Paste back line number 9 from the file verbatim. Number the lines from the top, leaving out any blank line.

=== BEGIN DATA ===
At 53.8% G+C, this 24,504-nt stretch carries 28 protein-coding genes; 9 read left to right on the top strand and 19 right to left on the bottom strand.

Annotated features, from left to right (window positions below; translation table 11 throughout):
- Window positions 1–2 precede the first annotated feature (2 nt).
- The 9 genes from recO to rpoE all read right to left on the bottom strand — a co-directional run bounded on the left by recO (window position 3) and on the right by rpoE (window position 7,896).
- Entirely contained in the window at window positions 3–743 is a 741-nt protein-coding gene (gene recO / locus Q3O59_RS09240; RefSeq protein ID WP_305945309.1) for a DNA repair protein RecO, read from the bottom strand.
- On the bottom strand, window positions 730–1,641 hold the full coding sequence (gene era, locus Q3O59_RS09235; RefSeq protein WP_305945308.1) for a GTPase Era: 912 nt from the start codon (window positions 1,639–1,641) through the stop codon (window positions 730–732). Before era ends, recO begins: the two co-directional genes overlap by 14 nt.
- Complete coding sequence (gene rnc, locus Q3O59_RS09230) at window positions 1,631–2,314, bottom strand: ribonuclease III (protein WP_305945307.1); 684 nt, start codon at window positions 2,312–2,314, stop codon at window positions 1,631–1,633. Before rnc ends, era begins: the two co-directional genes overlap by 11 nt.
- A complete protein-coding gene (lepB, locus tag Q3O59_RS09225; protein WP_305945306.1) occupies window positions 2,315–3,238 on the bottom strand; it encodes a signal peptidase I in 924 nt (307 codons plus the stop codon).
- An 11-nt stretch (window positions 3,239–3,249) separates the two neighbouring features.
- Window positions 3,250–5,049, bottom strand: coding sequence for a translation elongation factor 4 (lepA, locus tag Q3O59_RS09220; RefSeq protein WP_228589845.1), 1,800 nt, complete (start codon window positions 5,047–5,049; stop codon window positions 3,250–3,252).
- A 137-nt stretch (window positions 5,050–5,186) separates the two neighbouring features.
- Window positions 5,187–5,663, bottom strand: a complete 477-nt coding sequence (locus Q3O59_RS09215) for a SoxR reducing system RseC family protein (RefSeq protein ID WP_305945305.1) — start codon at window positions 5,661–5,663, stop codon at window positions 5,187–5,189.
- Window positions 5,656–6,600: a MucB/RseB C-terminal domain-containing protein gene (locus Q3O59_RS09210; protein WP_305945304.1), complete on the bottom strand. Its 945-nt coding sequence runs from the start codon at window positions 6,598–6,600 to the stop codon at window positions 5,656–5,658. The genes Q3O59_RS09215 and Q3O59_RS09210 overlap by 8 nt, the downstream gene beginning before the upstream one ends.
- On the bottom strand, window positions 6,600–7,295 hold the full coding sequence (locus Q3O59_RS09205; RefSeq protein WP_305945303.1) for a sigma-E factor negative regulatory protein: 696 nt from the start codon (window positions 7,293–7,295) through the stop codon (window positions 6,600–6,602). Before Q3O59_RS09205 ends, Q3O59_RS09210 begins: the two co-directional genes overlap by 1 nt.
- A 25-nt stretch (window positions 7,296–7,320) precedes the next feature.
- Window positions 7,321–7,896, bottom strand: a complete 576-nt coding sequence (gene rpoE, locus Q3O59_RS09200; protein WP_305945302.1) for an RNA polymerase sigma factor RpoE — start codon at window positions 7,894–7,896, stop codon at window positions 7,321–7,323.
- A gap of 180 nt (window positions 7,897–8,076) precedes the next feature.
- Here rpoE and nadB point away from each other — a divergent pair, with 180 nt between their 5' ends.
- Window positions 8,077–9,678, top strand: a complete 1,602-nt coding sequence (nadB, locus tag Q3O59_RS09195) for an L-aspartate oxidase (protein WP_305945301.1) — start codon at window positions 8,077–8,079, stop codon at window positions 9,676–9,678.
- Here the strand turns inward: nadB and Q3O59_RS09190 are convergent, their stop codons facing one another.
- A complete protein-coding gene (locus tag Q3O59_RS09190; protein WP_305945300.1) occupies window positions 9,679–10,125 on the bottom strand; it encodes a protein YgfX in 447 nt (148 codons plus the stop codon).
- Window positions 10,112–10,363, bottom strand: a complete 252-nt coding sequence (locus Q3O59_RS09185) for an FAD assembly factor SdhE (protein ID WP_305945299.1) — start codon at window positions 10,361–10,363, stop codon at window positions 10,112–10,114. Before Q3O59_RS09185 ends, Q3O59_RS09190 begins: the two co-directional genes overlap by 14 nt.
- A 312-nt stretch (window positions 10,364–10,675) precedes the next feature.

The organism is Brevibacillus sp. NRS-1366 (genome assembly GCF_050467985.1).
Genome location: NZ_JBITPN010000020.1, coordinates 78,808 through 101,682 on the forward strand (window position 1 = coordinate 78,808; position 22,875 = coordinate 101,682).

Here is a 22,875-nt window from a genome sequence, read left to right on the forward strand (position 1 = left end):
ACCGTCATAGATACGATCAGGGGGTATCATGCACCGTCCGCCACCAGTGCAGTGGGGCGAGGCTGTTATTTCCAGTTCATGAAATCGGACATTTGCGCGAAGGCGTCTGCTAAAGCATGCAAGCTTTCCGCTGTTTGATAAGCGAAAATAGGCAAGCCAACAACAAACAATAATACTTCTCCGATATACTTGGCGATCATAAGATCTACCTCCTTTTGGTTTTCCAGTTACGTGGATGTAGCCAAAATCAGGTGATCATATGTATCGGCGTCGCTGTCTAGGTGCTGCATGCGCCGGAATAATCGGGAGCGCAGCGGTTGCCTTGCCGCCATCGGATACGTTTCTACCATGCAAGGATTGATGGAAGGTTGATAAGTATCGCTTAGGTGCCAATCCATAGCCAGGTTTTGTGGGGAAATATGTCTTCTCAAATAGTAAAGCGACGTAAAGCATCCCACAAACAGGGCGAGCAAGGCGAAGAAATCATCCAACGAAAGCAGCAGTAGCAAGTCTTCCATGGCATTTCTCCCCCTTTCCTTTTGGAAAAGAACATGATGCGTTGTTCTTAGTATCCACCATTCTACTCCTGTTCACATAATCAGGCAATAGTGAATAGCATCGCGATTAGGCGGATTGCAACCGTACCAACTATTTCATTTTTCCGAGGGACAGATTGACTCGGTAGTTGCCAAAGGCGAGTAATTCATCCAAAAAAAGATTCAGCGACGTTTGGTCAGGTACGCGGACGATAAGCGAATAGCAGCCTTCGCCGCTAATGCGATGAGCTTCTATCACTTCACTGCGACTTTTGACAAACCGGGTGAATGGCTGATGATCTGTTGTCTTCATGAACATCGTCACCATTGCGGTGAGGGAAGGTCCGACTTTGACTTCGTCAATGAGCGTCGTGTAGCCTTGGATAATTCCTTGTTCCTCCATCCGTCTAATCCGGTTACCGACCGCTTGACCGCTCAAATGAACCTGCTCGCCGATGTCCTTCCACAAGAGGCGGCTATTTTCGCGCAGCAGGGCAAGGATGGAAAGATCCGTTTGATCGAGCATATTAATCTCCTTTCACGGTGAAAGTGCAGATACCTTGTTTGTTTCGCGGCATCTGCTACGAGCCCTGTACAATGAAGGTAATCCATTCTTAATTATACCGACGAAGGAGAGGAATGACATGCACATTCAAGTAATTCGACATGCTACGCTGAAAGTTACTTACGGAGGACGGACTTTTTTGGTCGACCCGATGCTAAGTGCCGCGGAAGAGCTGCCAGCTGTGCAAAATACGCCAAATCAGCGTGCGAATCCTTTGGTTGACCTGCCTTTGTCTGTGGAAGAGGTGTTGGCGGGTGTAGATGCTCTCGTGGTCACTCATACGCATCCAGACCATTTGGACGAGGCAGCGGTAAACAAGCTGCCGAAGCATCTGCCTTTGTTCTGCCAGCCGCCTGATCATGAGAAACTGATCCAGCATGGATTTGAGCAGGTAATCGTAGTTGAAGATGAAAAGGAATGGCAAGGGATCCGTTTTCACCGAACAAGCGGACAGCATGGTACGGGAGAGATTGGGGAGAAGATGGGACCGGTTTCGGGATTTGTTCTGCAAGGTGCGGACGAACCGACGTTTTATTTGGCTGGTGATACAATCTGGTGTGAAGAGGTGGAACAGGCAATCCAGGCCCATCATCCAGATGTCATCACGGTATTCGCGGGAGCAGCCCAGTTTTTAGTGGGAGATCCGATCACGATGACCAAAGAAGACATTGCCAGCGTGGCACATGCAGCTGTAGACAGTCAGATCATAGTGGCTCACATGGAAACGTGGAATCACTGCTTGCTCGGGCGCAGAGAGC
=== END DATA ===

- An 11-nt stretch (window positions 3,239–3,249) separates the two neighbouring features.